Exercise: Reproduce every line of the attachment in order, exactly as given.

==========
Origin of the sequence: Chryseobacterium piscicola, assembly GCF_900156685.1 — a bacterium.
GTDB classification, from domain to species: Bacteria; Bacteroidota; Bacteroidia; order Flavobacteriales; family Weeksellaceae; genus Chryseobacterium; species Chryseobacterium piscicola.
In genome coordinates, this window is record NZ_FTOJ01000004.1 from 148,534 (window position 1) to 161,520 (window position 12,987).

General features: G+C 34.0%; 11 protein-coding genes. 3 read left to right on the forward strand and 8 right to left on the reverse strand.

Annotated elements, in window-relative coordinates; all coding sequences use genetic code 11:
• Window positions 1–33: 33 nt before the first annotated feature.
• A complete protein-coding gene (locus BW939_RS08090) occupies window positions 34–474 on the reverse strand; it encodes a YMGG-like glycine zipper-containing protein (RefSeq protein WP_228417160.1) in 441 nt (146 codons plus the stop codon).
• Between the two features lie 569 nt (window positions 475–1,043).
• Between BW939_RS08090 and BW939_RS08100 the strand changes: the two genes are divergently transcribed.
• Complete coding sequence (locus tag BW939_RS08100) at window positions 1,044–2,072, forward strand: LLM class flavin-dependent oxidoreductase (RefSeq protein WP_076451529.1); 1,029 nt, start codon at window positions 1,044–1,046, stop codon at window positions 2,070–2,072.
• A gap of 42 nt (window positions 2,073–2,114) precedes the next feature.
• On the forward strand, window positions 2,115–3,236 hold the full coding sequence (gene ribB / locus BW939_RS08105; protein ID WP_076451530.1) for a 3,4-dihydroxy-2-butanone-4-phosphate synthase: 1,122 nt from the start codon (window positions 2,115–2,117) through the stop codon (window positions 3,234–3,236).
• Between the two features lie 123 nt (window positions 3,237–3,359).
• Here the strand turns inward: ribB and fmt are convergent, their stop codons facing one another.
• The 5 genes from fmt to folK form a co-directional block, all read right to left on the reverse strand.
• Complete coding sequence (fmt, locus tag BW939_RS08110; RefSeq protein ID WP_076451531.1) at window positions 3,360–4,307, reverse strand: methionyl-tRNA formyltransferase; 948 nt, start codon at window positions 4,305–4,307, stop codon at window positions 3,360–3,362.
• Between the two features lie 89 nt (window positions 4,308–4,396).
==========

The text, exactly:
Origin of the sequence: Chryseobacterium piscicola, assembly GCF_900156685.1 — a bacterium.
GTDB classification, from domain to species: Bacteria; Bacteroidota; Bacteroidia; order Flavobacteriales; family Weeksellaceae; genus Chryseobacterium; species Chryseobacterium piscicola.
In genome coordinates, this window is record NZ_FTOJ01000004.1 from 148,534 (window position 1) to 161,520 (window position 12,987).

General features: G+C 34.0%; 11 protein-coding genes. 3 read left to right on the forward strand and 8 right to left on the reverse strand.

Annotated elements, in window-relative coordinates; all coding sequences use genetic code 11:
• Window positions 1–33: 33 nt before the first annotated feature.
• A complete protein-coding gene (locus BW939_RS08090) occupies window positions 34–474 on the reverse strand; it encodes a YMGG-like glycine zipper-containing protein (RefSeq protein WP_228417160.1) in 441 nt (146 codons plus the stop codon).
• Between the two features lie 569 nt (window positions 475–1,043).
• Between BW939_RS08090 and BW939_RS08100 the strand changes: the two genes are divergently transcribed.
• Complete coding sequence (locus tag BW939_RS08100) at window positions 1,044–2,072, forward strand: LLM class flavin-dependent oxidoreductase (RefSeq protein WP_076451529.1); 1,029 nt, start codon at window positions 1,044–1,046, stop codon at window positions 2,070–2,072.
• A gap of 42 nt (window positions 2,073–2,114) precedes the next feature.
• On the forward strand, window positions 2,115–3,236 hold the full coding sequence (gene ribB / locus BW939_RS08105; protein ID WP_076451530.1) for a 3,4-dihydroxy-2-butanone-4-phosphate synthase: 1,122 nt from the start codon (window positions 2,115–2,117) through the stop codon (window positions 3,234–3,236).
• Between the two features lie 123 nt (window positions 3,237–3,359).
• Here the strand turns inward: ribB and fmt are convergent, their stop codons facing one another.
• The 5 genes from fmt to folK form a co-directional block, all read right to left on the reverse strand.
• Complete coding sequence (fmt, locus tag BW939_RS08110; RefSeq protein ID WP_076451531.1) at window positions 3,360–4,307, reverse strand: methionyl-tRNA formyltransferase; 948 nt, start codon at window positions 4,305–4,307, stop codon at window positions 3,360–3,362.
• Between the two features lie 89 nt (window positions 4,308–4,396).